Entry Passes 02.08.12

I’m not a parent but I know enough about parenting that if a kid messes something up that wasn’t his or hers to mess up, then he or she has to apologize and clean up the mess (as long as it’s feasible).  The NBA isn’t my kid (though the financial implications would be nice), but I think the Association is getting away light with its ruling on the end of the Oklahoma City Thunder-Portland Trail Blazers game on Monday.

Here’s the situation, with seconds remaining in a remarkably intense game (no winter doldrums here, this game was played like game 5 of a playoff series that is knotted at two games apiece), Portland led 103-101.  On OKC’s likely final possession, Kevin Durant drove to the hoop with LaMarcus Aldridge in close pursuit.  Aldridge blocked Durant’s shot from behind, the force of the block sent the ball ricocheting off the backboard, off of a couple of players and out of bounds.  The trail official called Aldridge for goaltending on the notion that the ball hit backboard before Aldridge touched it.  The call, which isn’t reviewable via instant replay, resulted in a tie game, which the Thunder won in overtime.

Today the NBA fesssed up and said it was a wrong call.  Why stop there? In this compressed season and in the compressed Western Conference playoff bracket, a win can make a world of difference in seedings and matchups.  Oklahoma City returns to Portland on March 27.  Void the goaltending call and everything that came after and resume the game with seconds to go with the right call made.    As it stands, the NBA has simply apologized for the mess.  They need to clean it up too.

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Are the Clippers cursed?  No, but this article says it better.

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Oh and a tagline,i.e. who the hell am I.  Martin Johnson wrote a weekly NBA column for the New York Sun from 2003-’08, and for http://www.theroot.com from 2008-’10.  His sportswriting has also appeared in the NY Times, Wall St. Journal and the Atlantic Monthly.  

 

 

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About jmartin437

I've worked in and around the world of high end cheese for 27 years. I've been everything from a department manager who hired and fired and trained staffs to a weekend warrior who shows up ties on an apron the middle of a rush and talks to customers and cleans up the place. I enjoy it all, and I especially like my current situation conducting informal seminars about cheese at area bars and in class at the 92nd St. Y. The current schedule is always up at thejoyofcheese.blogspot.com. In addition I conduct private events that are perfect to lead off birthday parties for foodies and sommeliers and also they make great entertainment for corporate team building events and associates meetings at law firms. In addition, I've been a freelance journalist for 27 years. Currently my profiles of leading musicians and filmmakers appear in the Wall Street Journal and www.theroot.com. I also wrote about sports for the Root, and for five loooong years, which included the entirety of the Isiah Thomas Knicks era, I wrote about the NBA for the New York Sun. I enjoyed writing about basketball so much that I now do it here at rotations for free.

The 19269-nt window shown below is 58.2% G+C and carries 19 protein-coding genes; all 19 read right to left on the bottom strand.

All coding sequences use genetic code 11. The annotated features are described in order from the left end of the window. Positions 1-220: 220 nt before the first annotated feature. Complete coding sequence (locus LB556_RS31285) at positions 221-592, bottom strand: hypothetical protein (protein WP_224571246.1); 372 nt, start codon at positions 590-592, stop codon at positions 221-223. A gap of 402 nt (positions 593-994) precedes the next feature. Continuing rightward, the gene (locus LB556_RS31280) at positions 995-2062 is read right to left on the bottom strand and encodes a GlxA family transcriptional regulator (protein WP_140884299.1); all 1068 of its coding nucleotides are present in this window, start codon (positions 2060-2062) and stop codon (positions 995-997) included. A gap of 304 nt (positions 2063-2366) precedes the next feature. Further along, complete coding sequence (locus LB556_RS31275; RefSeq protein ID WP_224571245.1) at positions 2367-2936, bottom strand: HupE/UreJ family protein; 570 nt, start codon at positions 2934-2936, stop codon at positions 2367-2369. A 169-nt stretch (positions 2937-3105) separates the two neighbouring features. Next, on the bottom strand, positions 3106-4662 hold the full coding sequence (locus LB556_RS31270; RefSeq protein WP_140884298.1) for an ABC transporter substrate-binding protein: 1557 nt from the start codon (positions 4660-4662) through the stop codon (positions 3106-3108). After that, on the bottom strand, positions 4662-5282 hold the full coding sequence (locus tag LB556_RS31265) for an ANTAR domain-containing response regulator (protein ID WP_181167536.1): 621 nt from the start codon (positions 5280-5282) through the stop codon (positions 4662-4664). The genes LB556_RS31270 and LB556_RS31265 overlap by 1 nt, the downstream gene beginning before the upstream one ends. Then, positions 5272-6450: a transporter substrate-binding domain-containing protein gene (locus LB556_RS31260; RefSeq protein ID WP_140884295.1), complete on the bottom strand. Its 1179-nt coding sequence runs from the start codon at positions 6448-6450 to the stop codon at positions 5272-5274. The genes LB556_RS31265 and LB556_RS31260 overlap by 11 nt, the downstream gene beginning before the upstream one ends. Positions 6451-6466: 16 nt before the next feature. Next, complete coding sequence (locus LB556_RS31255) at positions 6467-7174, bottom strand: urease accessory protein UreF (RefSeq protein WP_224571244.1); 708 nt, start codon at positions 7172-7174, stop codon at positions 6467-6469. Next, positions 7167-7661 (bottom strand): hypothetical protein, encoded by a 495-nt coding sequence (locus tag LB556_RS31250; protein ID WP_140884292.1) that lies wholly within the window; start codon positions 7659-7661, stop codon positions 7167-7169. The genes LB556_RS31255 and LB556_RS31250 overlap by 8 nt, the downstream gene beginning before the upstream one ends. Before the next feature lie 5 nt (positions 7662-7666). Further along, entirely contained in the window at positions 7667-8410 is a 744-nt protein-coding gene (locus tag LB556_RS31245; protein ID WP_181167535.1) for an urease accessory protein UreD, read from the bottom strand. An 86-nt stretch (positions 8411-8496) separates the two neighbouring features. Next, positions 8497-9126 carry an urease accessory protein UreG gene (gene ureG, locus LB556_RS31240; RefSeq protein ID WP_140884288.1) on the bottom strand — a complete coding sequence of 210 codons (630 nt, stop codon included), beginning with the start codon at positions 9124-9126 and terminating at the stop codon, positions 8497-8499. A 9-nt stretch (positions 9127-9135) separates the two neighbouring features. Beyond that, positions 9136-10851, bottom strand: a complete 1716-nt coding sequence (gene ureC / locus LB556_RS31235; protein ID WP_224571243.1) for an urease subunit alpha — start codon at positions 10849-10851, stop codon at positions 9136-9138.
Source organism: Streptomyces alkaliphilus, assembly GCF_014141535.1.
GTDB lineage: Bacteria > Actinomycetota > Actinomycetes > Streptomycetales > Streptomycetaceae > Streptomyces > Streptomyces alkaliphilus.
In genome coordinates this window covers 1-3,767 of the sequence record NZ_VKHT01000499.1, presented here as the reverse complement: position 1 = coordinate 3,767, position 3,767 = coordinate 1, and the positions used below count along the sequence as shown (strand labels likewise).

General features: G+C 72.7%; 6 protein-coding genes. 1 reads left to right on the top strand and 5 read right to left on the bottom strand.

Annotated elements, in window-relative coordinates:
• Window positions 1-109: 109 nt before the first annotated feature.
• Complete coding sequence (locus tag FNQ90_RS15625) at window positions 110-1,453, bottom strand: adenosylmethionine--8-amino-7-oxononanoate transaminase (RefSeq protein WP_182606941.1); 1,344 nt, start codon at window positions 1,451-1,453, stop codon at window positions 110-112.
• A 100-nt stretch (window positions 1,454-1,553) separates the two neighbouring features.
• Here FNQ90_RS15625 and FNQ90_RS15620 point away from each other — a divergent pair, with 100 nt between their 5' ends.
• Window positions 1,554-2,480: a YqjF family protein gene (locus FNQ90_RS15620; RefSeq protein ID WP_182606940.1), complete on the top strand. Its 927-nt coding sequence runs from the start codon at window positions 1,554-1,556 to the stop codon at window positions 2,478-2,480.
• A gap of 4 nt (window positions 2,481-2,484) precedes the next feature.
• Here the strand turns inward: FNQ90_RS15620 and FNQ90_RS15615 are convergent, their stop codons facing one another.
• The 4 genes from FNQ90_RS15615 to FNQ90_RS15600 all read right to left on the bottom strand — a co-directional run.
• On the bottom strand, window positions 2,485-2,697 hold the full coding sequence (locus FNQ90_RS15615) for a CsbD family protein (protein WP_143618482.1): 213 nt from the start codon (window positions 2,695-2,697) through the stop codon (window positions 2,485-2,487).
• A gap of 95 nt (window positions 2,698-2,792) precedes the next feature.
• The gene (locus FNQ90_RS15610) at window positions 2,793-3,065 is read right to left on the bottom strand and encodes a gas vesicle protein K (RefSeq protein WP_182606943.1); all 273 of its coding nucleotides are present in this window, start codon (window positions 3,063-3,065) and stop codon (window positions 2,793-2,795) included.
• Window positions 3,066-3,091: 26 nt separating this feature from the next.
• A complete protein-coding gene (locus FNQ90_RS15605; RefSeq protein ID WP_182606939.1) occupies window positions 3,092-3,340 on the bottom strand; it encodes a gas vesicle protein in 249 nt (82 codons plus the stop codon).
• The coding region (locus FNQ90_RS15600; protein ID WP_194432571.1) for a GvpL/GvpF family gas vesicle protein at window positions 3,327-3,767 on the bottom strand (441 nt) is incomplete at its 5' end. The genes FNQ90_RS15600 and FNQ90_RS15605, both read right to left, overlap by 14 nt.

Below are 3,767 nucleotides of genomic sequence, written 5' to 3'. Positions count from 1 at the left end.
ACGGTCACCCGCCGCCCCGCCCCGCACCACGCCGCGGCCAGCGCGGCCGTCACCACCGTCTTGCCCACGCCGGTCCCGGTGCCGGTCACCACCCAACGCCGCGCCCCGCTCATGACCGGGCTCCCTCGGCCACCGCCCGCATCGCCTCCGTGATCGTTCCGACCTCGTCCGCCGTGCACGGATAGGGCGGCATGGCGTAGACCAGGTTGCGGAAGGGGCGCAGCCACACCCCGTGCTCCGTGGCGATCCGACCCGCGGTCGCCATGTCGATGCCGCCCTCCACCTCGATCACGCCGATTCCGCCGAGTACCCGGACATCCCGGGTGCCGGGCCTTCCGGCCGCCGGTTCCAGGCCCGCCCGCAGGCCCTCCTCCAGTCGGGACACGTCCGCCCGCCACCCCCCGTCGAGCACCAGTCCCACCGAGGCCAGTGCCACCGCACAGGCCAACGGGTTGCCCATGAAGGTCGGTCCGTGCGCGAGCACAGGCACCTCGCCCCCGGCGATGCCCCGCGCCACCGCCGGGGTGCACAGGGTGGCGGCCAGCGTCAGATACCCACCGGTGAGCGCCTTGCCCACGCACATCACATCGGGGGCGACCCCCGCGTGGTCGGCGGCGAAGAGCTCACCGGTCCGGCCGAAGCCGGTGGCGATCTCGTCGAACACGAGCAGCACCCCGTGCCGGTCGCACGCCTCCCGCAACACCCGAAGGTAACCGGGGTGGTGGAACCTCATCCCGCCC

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3 Responses to Entry Passes 02.08.12

  1. Sean Breslin says:

    I’m shocked that the NBA couldn’t review that call. They can review almost everything in the game these days!

  2. frightwig says:

    They should have been able to review that call, particularly since the clock stopped as soon as the ref whistled for goaltending, anyway.

  3. jmartin437 says:

    None of the articles explain *why* the call isn’t reviewable, but all the articles I’ve seen like this one, http://blog.seattlepi.com/seattlesports/2012/02/08/nba-admits-to-bad-call-in-trail-blazers-loss-to-thunder/ say that the call isn’t reviewable.
    You’d think goaltending would be one of the first calls added to video review because it’s almost impossible to judge in real time unless you have a perfect angle and sometimes not even then.

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